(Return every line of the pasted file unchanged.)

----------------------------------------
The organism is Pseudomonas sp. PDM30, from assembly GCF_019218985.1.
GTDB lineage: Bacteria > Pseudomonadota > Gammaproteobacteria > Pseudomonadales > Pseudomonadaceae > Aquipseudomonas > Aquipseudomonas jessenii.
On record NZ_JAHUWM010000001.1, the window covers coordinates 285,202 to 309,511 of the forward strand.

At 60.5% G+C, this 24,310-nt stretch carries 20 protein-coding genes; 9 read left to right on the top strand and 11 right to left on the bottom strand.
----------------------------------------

The organism is Pseudomonas sp. PDM30, from assembly GCF_019218985.1.
GTDB lineage: Bacteria > Pseudomonadota > Gammaproteobacteria > Pseudomonadales > Pseudomonadaceae > Aquipseudomonas > Aquipseudomonas jessenii.
On record NZ_JAHUWM010000001.1, the window covers coordinates 285,202 to 309,511 of the forward strand.

At 60.5% G+C, this 24,310-nt stretch carries 20 protein-coding genes; 9 read left to right on the top strand and 11 right to left on the bottom strand.